Sunday, February 26, 2012

New 'Pathways' programme will not reduce unemployment

The Government's new 'Pathways' programme goes nowhere near what is required to have a significant impact on Ireland's unemployment crisis according to Social Justice Ireland.  

Dr Seán Healy, Director of Social Justice Ireland stated that: "According to the Government's own projections there will be fewer jobs in Ireland at the end of 2012 than there were at the start of the year. This new programme will not reduce the numbers of Ireland's long term unemployed i.e. those who have been unemployed for more than a year. Some of its proposals will help to up-skill some unemployed people and the creation of 'one stop shops' is a welcome move. However the programme should have included a substantial initiative to create real part-time jobs for people who are long-term unemployed.”
Less than 4 years ago only 30,000 people in Ireland were long-term unemployed.  

The focus should not be on penalising certain groups; most unemployed people would take a job if it were available. 

While Social Justice Ireland welcomes the National Training Fund and Springboard places already announced in Budget 2012 and contained in the 'Pathways' programme, Government provides no evidence as to how it will face the significant challenge in meeting the core focus of the programme on both short-term and long-term unemployment.

The Department of Social Protection describes the new programme as a "contractual relationship” between the claimant and the state, whereby the claimant agrees to avail of any support measures offered during this process including "employment, education, training and/or placement in employment schemes.”    

Nowhere within the programme are the details given of how the state will provide the employment needed to get those who are long-term unemployed back into employment.  

Dr Seán Healy, Director of Social Justice Ireland stated that: "This contractual relationship means that the State must honour its part of the contract to create employment opportunities for the unemployed”. 

Social Justice Ireland had proposed that Government create a Part-Time Job Opportunities Programme aimed at taking 100,000 people off the live register over a three-year period. 

This approach was successfully piloted in six different parts of the country during Ireland's last period of high unemployment (1994-98).  

"This programme was main-streamed by the Rainbow Coalition Government in 1997 and worked very well then.  

It has the potential to dramatically reduce the numbers long-term unemployed today” according to Michelle Murphy, Research and Policy Analyst with Social Justice Ireland.

"The new programme fails to realise that there will be no major reduction in the numbers long-term unemployed for quite some time no matter what market-based solutions are put in place. The scale of unemployment is now so high that more radical initiatives are required particularly if long-term unemployment is to be reduced.” according to Seán Healy.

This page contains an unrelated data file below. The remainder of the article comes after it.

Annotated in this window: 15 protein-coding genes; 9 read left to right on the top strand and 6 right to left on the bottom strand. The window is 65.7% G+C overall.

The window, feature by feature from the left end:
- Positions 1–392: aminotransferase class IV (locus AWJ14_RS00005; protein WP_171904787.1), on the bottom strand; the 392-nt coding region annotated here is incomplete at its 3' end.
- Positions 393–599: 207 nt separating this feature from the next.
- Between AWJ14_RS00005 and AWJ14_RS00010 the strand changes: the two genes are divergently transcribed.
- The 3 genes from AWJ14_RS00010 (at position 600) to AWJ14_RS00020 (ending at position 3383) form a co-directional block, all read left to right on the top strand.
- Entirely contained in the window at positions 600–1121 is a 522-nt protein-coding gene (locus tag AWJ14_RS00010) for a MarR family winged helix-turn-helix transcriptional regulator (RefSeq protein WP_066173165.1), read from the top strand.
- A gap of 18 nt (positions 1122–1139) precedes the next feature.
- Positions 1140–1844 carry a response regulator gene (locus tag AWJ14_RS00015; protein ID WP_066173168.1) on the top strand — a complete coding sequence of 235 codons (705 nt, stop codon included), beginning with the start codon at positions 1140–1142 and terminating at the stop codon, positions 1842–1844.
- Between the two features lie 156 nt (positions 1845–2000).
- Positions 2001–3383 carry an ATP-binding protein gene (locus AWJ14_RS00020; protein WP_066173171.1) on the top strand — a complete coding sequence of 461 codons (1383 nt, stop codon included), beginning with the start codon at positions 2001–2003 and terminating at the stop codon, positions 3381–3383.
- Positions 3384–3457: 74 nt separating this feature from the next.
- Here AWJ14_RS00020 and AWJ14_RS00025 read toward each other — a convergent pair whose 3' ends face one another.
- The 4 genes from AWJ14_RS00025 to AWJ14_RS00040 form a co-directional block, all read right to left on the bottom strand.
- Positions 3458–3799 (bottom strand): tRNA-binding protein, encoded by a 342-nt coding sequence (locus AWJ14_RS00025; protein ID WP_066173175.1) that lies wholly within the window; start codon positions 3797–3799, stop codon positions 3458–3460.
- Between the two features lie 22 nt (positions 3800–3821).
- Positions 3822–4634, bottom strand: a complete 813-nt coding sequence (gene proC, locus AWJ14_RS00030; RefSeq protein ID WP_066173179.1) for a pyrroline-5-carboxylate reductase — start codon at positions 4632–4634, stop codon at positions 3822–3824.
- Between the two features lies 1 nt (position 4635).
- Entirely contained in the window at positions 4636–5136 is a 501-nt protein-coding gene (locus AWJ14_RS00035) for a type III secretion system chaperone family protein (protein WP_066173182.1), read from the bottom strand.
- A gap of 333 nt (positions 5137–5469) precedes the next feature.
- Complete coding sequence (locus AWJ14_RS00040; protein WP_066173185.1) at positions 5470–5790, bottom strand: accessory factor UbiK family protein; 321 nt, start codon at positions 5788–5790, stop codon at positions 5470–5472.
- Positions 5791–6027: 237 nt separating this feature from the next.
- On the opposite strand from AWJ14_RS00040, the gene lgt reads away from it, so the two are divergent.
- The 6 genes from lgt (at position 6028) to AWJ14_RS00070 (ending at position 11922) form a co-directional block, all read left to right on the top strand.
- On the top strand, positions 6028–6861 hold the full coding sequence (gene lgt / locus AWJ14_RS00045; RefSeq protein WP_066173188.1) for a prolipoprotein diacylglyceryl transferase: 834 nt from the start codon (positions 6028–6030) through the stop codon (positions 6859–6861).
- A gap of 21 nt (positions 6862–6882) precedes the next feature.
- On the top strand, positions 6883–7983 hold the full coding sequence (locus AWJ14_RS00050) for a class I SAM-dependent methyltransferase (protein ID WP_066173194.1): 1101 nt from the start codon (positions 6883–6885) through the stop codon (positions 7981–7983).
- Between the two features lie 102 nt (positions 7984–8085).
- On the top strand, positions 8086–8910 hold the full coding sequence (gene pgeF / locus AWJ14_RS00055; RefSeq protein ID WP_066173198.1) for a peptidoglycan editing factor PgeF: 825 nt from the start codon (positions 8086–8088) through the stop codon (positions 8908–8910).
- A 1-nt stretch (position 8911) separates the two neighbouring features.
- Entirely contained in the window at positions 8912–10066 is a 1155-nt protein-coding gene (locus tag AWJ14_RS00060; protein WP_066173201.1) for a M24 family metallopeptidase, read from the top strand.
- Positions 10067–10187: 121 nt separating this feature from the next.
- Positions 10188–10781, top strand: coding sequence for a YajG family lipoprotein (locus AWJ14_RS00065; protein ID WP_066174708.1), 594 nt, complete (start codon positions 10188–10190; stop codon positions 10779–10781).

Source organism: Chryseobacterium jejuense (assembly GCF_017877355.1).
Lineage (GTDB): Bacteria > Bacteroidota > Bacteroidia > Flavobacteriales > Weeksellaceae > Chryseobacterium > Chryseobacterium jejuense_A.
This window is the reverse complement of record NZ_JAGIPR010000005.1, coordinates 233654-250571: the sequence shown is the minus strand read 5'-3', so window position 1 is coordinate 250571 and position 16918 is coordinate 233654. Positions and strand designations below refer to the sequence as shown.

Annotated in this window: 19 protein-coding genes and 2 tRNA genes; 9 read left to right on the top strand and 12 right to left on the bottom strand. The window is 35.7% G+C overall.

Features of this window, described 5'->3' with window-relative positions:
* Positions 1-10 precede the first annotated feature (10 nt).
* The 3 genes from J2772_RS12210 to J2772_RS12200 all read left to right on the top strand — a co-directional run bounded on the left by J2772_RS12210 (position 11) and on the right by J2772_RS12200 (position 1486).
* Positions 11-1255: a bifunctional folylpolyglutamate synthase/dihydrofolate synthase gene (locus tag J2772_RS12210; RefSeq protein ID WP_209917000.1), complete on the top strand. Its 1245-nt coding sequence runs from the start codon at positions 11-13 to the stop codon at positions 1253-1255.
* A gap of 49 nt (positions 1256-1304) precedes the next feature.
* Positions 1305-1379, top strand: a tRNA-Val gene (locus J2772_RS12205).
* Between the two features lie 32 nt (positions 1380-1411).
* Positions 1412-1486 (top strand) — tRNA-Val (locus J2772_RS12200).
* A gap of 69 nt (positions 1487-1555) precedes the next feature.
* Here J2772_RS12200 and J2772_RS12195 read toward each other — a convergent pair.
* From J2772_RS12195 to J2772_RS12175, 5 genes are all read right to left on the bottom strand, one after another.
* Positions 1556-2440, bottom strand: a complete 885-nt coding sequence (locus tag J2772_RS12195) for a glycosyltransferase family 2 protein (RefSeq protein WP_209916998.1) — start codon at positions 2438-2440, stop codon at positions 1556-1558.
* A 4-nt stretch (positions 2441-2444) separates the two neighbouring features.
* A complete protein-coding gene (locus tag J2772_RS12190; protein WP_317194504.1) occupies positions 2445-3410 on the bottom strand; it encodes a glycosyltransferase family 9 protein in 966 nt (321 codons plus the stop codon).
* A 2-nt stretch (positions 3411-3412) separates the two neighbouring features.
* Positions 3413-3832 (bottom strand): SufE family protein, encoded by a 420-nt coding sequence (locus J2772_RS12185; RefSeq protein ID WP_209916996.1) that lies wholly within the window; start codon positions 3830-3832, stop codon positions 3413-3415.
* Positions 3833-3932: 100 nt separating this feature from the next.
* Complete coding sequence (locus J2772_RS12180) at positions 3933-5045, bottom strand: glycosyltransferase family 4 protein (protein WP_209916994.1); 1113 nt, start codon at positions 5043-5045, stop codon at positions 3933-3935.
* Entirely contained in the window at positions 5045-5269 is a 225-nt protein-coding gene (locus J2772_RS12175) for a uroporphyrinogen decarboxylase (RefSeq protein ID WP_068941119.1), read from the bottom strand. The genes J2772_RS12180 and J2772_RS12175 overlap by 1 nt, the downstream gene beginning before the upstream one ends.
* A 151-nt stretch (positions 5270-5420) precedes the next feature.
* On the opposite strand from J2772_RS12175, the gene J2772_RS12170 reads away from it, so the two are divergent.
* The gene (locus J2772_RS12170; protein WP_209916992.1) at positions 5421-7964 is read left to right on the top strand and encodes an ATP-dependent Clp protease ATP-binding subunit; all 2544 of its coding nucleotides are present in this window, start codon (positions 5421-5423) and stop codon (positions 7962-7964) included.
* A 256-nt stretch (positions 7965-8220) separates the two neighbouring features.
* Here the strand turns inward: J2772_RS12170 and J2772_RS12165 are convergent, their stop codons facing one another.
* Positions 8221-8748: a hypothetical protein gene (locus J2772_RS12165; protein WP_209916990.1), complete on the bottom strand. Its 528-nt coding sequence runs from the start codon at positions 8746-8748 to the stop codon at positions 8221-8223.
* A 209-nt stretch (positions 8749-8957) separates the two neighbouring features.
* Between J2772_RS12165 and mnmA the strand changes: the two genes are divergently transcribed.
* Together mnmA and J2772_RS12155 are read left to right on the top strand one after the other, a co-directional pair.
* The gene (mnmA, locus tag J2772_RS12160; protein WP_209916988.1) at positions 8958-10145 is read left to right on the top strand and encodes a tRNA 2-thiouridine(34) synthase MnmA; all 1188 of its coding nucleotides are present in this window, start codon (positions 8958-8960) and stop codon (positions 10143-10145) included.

"While initiatives focused on improving job creation and protecting jobs that already exist are very welcome and necessary they should not be allowed create an illusion that Ireland's unemployment crisis will be resolved in the period immediately ahead” according to Michelle Murphy.

The Part-Time Job Opportunities programme proposal presented to Government by Social Justice Ireland:
  • Would create 100,000 part-time jobs for unemployed people;
  • Paid at the going hourly rate for the job;
  • Participants would work the number of hours required to earn the equivalent of their social welfare payment and a small top-up;
  • Access would be on a voluntary basis only;
  • Jobs would be created in the public sector and the community and voluntary sector;
  • Participants would be remunerated principally through the reallocation of social welfare payments.
  • Working on these jobs, participants would be allowed to take up other paid employment in their spare time without incurring loss of benefits and would be liable to tax in the normal way if their income was sufficient to bring them into the tax net.
 "Implementation of this programme would produce a triple-win situation: it would benefit those who were long-term unemployed and their families; it would benefit local communities and local services; and it would benefit economic development” according to Seán Healy.

 Notes for Editors
  • Social Justice Ireland is an organisation of individuals and groups throughout Ireland who are committed to working to build a just society where human rights are respected, human dignity is protected, human development is facilitated and the environment is respected and protected.